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Norwalk Launches Smartphone App To Improve Customer Service

Connie Blair, Mayor Harry Rilling and Lisa Burns announce Norwalk's new Click & Request app designed to improve customer service.
Connie Blair, Mayor Harry Rilling and Lisa Burns announce Norwalk's new Click & Request app designed to improve customer service. Photo Credit: Casey Donahue

NORWALK, Conn. – Norwalk residents who see a pothole or a traffic light that’s out can now report it directly to the city through a new smartphone app called Click & Request .

The app is available for free for iPhones, iPads, and Android phones and tablets. Users who see a problem will be able to report a problem that they see, will receive a push notification letting them know that the problem is being taken care of, and can check on the status of their request. If the problem falls into someone else’s jurisdiction, such as a pothole on a state road, it will send an email to the state and give the customer the state’s contact information so that they can follow up.

“This is about improving our ability to respond to customers’ concerns and complaints. Sometimes somebody will see something and they won’t know how to get a hold of somebody to get it repaired. This is another step in facilitating that process,” said Mayor Harry Rilling.

Public Works Operations Manager Lisa Burns said the new app will allow residents and visitors to the city to report any problems no matter the time of day and know it is being handled.  The city has a similar portal on its website , allowing people to send requests to city departments. That portal has been improved, so residents can now track the status of their requests and see what other requests in their neighborhoods have been made.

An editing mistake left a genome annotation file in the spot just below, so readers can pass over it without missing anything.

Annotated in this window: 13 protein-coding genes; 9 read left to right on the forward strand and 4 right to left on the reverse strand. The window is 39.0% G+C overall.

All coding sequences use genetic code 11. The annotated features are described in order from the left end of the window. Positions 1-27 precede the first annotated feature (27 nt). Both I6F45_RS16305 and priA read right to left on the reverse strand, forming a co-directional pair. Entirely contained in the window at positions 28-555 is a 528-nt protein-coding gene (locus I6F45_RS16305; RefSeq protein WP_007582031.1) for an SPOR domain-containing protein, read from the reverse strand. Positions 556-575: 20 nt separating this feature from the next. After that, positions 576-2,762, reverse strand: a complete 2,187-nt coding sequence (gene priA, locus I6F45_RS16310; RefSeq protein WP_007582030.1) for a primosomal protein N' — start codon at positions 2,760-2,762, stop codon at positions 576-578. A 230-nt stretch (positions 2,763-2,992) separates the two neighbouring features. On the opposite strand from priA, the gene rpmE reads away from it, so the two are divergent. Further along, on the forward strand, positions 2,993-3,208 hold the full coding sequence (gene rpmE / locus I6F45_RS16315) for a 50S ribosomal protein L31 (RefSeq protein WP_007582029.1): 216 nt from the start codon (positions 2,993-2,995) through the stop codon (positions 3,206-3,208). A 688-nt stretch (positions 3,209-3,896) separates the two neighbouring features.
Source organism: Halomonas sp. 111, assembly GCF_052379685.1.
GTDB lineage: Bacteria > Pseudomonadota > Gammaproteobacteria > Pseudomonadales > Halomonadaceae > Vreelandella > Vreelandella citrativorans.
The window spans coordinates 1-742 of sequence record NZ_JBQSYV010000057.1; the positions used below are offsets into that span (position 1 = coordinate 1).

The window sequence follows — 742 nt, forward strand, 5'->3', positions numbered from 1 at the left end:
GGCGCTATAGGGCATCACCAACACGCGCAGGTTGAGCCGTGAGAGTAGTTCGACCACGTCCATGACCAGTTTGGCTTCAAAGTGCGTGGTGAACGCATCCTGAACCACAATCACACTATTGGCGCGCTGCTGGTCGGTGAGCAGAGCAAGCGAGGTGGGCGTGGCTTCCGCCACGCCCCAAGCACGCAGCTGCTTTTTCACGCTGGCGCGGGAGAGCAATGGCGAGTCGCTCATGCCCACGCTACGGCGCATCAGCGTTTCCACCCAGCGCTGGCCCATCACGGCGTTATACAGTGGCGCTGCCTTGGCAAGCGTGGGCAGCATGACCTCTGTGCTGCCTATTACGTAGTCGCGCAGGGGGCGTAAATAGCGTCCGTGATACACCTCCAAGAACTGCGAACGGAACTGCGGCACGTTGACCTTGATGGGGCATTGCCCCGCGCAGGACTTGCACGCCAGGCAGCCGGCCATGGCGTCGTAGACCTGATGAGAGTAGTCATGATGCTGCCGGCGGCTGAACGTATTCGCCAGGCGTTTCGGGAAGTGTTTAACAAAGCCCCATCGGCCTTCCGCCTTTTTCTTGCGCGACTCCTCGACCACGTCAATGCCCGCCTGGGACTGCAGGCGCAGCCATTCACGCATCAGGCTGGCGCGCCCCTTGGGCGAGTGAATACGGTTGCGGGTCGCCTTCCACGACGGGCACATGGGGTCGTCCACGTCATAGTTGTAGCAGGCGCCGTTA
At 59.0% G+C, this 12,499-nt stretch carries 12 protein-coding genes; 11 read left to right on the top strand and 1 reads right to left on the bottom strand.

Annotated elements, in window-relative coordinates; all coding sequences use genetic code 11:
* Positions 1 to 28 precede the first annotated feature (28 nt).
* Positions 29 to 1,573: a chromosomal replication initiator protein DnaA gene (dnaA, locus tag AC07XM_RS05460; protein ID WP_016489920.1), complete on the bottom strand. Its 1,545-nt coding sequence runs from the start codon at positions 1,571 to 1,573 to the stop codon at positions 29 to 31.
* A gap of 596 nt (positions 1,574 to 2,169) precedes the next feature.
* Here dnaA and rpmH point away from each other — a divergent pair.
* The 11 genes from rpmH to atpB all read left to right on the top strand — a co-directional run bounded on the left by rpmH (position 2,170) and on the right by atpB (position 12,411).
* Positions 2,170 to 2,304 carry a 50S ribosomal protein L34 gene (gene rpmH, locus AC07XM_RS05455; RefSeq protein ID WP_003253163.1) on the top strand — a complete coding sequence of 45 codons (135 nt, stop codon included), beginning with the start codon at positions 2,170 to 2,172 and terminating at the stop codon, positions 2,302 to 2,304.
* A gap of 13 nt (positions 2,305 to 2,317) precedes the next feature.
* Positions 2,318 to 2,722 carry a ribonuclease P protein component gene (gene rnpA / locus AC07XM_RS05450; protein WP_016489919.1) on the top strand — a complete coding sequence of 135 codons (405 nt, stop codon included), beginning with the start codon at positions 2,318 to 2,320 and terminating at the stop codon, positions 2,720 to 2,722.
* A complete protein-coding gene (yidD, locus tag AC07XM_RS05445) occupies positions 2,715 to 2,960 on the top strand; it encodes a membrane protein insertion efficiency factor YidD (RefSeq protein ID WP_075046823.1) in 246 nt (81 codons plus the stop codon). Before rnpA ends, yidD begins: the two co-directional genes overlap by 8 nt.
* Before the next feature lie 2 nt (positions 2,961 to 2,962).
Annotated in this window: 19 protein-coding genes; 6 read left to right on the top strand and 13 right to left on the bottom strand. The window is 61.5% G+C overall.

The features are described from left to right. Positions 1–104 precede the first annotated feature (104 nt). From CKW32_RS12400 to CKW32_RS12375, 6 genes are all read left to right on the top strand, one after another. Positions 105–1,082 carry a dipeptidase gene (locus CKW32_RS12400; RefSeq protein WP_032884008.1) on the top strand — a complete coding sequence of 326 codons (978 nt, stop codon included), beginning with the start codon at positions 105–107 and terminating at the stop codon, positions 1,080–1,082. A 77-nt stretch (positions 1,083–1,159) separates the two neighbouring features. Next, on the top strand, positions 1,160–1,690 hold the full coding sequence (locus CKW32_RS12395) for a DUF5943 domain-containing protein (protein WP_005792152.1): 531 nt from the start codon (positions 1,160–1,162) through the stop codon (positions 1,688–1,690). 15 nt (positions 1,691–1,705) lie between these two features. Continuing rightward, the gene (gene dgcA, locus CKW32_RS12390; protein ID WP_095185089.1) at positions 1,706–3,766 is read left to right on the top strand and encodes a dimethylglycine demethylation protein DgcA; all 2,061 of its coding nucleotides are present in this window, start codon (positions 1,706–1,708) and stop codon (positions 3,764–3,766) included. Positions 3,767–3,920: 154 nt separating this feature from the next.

“We encourage everybody to go out and use it. It makes the city a better place the more engaged the residents are,” Burns said. “The way the world is working now, a lot of interaction is done through social media and through technology, and I think now Norwalk is on the forefront of having that communication as well with its citizens and visitors.”

The app uses GPS location to track where you are making a request, though you can also input an address if you are in a different location. You can also send photos and videos along with your request.

“We found that there are users that are including a photo, which is extremely helpful when they do submit that request. It’s great to get a visual of a pothole or a sinkhole,” said Customer Service Manager Connie Blair.

Developing the app cost about $2,500 in upfront expenses, Burns said, and will cost between $11,000 and $12,000 in annual costs.

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